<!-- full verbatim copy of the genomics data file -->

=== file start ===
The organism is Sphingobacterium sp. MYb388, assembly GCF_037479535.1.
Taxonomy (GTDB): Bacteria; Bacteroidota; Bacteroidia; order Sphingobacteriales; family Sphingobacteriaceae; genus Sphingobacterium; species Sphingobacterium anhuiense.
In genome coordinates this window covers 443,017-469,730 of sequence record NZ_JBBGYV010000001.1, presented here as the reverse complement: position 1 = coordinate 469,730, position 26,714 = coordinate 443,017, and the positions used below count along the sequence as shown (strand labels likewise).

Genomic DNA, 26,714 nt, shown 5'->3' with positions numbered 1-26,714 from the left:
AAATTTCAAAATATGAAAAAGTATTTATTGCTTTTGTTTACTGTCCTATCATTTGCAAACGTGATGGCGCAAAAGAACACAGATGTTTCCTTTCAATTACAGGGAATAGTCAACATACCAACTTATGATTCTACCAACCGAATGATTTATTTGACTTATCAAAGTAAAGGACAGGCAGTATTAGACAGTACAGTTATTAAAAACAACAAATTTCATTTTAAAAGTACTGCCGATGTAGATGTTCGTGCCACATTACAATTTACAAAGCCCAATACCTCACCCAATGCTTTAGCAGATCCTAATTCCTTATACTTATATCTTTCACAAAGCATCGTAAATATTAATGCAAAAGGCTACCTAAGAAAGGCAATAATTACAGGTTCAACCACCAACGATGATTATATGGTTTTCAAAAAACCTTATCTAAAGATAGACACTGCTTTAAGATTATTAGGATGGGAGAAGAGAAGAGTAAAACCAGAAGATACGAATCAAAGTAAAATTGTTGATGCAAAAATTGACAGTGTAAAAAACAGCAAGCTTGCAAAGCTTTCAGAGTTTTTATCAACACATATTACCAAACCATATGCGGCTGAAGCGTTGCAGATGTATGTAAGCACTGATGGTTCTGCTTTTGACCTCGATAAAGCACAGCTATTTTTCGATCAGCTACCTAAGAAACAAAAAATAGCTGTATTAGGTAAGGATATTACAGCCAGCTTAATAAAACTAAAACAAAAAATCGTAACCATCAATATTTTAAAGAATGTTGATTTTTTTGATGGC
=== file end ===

The organism is Sphingobacterium sp. MYb388, assembly GCF_037479535.1.
Taxonomy (GTDB): Bacteria; Bacteroidota; Bacteroidia; order Sphingobacteriales; family Sphingobacteriaceae; genus Sphingobacterium; species Sphingobacterium anhuiense.
In genome coordinates this window covers 443,017-469,730 of sequence record NZ_JBBGYV010000001.1, presented here as the reverse complement: position 1 = coordinate 469,730, position 26,714 = coordinate 443,017, and the positions used below count along the sequence as shown (strand labels likewise).

Genomic DNA, 26,714 nt, shown 5'->3' with positions numbered 1-26,714 from the left:
AAATTTCAAAATATGAAAAAGTATTTATTGCTTTTGTTTACTGTCCTATCATTTGCAAACGTGATGGCGCAAAAGAACACAGATGTTTCCTTTCAATTACAGGGAATAGTCAACATACCAACTTATGATTCTACCAACCGAATGATTTATTTGACTTATCAAAGTAAAGGACAGGCAGTATTAGACAGTACAGTTATTAAAAACAACAAATTTCATTTTAAAAGTACTGCCGATGTAGATGTTCGTGCCACATTACAATTTACAAAGCCCAATACCTCACCCAATGCTTTAGCAGATCCTAATTCCTTATACTTATATCTTTCACAAAGCATCGTAAATATTAATGCAAAAGGCTACCTAAGAAAGGCAATAATTACAGGTTCAACCACCAACGATGATTATATGGTTTTCAAAAAACCTTATCTAAAGATAGACACTGCTTTAAGATTATTAGGATGGGAGAAGAGAAGAGTAAAACCAGAAGATACGAATCAAAGTAAAATTGTTGATGCAAAAATTGACAGTGTAAAAAACAGCAAGCTTGCAAAGCTTTCAGAGTTTTTATCAACACATATTACCAAACCATATGCGGCTGAAGCGTTGCAGATGTATGTAAGCACTGATGGTTCTGCTTTTGACCTCGATAAAGCACAGCTATTTTTCGATCAGCTACCTAAGAAACAAAAAATAGCTGTATTAGGTAAGGATATTACAGCCAGCTTAATAAAACTAAAACAAAAAATCGTAACCATCAATATTTTAAAGAATGTTGATTTTTTTGATGGC